A long debate on the Glass-Steagall Act in the House of Lords Nov. 26-27 saw the U.K.’s Cameron government battling on behalf of City of London banks, to avoid the prospect that Glass-Steagall bank separation be set up as the near-term successor to Britain’s so-called “ring-fencing” bank policy. The Cameron government and its supporters, using lying arguments very much like those in the American Banking Association’s anti-Glass-Steagall letters, fought efforts by Labour and Conservative Lords that “full Glass-Steagall separation” should result from any review of the “electrified ring-fencing” system in the next few years, which finds that system is not ending speculation with bank deposits or “too-big-to-fail” banking.
Winning the vote only by 226-217, the government demanded that such Glass-Steagall separation could not be embedded as a “reserve power” in the Financial Services Bill being enacted, but would require completely new legislation. “Glass-Steagall is not a supplement to ring-fencing, it is a separate alternative which would replace it; it is a game-changer” insisted Treasury Commercial Secretary Lord Deighton in the debate.
As the Lords were debating, a new Royal Bank of Scotland (RBS) Bank scandal emerged which cries out for Glass-Steagall. Reuters and BBC broke the story that RBS — nationalized for the past five years — and Lloyds Bank have been using “interest-rate swap” derivatives (not permitted to banks under Glass-Steagall) to force small and medium-sized businesses (SMEs) into bankruptcy liquidation, in order to speculate in those companies’ assets with their securities divisions (prohibited by Glass-Steagall).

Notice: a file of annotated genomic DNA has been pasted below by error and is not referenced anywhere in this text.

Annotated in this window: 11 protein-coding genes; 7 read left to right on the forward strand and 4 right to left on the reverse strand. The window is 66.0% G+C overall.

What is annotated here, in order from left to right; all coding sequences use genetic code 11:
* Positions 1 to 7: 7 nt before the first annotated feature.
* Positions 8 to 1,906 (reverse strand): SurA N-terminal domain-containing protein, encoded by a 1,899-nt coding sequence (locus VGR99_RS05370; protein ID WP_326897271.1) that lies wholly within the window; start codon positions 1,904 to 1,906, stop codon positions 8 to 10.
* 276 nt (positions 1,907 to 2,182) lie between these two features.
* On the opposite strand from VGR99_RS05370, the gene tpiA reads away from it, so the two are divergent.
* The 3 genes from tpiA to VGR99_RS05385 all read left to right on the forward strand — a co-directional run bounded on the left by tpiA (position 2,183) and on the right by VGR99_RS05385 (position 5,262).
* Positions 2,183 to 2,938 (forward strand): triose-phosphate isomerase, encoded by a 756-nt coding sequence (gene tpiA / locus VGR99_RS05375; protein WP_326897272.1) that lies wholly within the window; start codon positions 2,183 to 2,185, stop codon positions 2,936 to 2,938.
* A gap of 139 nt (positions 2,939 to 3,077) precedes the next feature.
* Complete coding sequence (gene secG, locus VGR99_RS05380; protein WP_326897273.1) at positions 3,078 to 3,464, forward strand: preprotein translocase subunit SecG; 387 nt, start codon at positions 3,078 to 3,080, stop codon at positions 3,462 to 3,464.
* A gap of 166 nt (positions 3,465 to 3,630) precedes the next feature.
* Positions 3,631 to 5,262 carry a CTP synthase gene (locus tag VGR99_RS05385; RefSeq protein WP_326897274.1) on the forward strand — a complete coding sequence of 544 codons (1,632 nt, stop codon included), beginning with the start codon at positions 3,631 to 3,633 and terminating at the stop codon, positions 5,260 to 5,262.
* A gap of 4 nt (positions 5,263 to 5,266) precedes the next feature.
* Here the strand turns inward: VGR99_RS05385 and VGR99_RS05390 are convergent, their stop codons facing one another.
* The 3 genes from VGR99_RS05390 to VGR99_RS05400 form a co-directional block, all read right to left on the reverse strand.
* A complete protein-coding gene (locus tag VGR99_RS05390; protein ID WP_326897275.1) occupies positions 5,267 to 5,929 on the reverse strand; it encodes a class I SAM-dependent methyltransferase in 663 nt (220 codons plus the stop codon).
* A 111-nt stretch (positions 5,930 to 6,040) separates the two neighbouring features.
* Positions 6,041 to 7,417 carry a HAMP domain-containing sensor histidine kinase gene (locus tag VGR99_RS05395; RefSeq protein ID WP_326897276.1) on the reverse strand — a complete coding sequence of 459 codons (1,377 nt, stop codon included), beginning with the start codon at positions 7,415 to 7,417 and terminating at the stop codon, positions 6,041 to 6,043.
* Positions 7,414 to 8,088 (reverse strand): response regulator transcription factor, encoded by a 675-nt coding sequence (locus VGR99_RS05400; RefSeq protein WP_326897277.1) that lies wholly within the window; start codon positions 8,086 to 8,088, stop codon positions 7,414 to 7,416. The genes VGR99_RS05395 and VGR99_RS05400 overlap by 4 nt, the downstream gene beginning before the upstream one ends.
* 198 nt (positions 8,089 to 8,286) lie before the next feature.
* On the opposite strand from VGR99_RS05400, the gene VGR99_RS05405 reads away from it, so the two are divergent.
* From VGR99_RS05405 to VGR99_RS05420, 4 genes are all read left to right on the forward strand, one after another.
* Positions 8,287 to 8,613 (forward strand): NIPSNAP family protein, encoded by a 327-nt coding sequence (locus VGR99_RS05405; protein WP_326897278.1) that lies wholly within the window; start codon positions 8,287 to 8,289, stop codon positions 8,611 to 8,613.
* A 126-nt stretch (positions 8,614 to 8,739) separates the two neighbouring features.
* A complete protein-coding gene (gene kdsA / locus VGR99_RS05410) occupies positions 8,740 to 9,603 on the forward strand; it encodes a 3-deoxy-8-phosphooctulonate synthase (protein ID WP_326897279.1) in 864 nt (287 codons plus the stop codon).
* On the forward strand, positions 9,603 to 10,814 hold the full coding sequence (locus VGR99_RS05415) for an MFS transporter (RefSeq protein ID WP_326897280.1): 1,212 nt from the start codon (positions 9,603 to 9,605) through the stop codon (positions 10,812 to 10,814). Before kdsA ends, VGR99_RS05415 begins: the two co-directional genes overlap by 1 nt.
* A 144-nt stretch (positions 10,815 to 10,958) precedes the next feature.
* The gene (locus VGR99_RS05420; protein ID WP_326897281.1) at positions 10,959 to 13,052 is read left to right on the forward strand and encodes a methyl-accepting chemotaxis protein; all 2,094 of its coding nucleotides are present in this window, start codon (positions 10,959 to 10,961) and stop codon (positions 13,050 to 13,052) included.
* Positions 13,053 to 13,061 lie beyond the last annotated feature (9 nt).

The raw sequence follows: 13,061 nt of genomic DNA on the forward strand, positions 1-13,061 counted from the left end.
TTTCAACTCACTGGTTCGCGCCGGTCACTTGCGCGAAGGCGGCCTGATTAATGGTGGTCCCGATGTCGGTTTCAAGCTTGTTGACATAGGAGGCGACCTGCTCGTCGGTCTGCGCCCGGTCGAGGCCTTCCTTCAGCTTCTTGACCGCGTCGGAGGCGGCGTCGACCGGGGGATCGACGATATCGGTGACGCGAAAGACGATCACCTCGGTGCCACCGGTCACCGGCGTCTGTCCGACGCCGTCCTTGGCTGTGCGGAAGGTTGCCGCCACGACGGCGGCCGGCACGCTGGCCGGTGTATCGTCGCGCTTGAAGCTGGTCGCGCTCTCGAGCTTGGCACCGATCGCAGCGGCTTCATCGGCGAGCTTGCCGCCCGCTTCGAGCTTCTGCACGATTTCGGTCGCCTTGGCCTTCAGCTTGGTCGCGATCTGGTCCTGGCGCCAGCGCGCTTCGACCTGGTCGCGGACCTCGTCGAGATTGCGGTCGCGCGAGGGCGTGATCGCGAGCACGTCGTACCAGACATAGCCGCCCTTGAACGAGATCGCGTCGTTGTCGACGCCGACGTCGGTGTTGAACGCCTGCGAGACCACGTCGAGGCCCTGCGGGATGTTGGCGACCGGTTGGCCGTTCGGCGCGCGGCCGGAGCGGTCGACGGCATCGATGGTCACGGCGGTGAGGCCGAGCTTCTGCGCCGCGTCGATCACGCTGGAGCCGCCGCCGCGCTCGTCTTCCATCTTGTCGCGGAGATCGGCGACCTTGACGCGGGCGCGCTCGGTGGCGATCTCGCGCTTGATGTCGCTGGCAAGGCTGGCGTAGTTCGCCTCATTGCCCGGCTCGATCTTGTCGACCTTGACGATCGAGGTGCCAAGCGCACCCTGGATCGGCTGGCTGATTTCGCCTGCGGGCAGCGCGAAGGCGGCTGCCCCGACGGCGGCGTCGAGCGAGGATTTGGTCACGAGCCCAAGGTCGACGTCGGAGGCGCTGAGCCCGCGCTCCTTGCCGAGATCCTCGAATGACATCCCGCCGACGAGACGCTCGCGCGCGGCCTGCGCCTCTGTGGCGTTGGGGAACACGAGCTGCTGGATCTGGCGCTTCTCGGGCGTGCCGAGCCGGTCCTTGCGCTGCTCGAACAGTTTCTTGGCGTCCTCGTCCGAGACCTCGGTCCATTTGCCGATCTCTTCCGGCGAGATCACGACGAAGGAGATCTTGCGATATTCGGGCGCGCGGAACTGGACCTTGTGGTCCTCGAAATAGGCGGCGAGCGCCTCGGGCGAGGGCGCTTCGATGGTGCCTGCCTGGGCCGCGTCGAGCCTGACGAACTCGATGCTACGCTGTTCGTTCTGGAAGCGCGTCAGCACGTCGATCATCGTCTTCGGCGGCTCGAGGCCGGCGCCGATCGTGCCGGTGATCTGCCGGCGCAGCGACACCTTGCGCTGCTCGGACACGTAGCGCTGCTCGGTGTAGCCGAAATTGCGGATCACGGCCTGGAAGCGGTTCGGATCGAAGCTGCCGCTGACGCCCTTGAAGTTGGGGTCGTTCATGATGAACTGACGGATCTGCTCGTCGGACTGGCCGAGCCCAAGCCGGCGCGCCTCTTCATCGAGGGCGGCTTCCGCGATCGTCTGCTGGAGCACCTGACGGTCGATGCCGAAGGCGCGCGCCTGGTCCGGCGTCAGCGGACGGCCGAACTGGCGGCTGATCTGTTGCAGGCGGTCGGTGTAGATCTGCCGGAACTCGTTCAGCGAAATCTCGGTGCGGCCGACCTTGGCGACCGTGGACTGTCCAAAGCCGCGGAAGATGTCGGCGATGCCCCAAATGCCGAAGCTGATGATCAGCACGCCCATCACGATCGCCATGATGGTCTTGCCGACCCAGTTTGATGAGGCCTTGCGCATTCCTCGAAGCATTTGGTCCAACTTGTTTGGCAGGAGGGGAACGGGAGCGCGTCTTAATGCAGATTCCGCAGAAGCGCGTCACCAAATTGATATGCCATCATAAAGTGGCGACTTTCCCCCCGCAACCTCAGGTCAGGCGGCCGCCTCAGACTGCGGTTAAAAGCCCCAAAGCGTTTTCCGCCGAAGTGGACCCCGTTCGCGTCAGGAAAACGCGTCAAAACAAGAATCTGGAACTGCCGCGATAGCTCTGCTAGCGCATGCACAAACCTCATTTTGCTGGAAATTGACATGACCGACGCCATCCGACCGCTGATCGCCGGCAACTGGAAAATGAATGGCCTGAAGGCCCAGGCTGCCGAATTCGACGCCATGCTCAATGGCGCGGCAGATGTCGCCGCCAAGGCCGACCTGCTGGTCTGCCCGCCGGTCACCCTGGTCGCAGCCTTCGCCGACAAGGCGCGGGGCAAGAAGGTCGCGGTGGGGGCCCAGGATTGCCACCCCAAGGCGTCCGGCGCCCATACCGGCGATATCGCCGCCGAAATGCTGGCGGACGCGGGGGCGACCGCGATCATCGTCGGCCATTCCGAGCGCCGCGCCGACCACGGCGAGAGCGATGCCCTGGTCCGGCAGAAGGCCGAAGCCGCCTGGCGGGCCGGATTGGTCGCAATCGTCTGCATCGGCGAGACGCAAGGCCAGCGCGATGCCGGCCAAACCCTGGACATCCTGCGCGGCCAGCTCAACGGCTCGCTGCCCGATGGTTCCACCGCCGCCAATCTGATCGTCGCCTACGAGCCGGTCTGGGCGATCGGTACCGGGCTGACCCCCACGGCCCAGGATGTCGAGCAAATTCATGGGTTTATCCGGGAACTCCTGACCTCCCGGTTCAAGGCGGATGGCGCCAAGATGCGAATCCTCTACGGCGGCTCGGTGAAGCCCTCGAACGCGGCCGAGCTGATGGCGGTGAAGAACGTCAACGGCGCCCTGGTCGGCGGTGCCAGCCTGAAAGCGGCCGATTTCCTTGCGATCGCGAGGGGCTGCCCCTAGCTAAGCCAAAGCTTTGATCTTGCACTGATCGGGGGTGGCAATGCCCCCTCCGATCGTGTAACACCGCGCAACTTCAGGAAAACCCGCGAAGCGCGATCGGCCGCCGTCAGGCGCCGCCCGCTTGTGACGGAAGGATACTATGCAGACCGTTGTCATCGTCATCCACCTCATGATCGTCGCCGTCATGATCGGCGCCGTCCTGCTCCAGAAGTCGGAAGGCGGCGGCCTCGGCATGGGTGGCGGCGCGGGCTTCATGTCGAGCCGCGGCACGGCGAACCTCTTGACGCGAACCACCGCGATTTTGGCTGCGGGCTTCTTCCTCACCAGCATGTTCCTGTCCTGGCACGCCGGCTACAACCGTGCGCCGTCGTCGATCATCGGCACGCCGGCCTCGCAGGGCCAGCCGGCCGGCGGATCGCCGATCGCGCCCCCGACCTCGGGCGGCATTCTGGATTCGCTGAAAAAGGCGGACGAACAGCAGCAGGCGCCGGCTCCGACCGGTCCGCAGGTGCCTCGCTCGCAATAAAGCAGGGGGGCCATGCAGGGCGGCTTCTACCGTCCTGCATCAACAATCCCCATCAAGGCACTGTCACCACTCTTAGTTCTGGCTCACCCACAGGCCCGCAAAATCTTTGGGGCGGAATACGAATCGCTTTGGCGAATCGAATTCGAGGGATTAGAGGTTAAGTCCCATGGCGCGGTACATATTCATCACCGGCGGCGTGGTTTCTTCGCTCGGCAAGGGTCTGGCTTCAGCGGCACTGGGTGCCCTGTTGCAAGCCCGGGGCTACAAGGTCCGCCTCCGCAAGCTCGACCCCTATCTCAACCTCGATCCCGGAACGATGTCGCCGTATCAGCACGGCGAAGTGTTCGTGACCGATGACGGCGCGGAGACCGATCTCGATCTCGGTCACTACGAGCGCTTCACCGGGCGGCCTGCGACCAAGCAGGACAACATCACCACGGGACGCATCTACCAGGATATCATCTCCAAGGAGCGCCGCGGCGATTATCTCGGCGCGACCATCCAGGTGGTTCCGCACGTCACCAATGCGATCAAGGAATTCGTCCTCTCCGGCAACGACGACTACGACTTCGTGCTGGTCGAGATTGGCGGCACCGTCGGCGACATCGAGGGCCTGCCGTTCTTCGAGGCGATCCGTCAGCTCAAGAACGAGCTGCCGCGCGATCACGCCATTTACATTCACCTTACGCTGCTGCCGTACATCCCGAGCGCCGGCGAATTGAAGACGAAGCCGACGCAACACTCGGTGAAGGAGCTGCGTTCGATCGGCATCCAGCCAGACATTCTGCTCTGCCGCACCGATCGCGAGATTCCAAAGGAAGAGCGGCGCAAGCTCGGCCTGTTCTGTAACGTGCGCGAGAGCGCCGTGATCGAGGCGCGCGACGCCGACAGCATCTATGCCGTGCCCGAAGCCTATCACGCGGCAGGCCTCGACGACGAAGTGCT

An example from Reuters’ report: “Eddie and Cheryl Warren bought the Bold hotel in Southport for £3.7 million, with a loan from RBS. In the U.K., mortgages are floating-rate, and the bank forced them to take out an interest-rate swap to protect them against rising rates. When rates fell, they had to pay penalties on the swap of £120,000 per year; but even so, they always remained current on all their payments. That notwithstanding, RBS declared that thanks to the rate swap, the Warrens were deeply underwater. The bank declared the hotel to be worth just £1.8 million, forced the Warrens into insolvency, and then ended up selling the hotel to — yes — West Register, for the bargain-basement price of £1.4 million. The Warrens lost everything, including their home; they are now divorcing. As it happens, West Register is RBS’s own property division.”
Supporters in the Lords of Andrew Tyrie, chairman of the House of Commons Treasury Committee, argued for Glass-Steagall separation; they included Lord Barnett, Lord Eatwell, Baroness Cohen of Pimlico, Lord Nigel Lawson, Lord Hamilton of Epsom, and the Archbishop of Canterbury. Lord Hamilton said, “I know that many people in the City today are, as we speak, working on ways to get round the ring-fence and to make sure that money held in clearing [commercial] banks can be used in investment banks. The problem is that there is an enormous financial incentive to get round this ring-fencing. If that incentive remains when you do not have separation, it is only a matter of time.”
The government “gave ground” by agreeing to a review of ring-fencing in three years, and raising the possibility of a British “Volcker Rule.” These concessions were emphasized by the media, but dismissed as irrelevant by the Glass-Steagall advocates.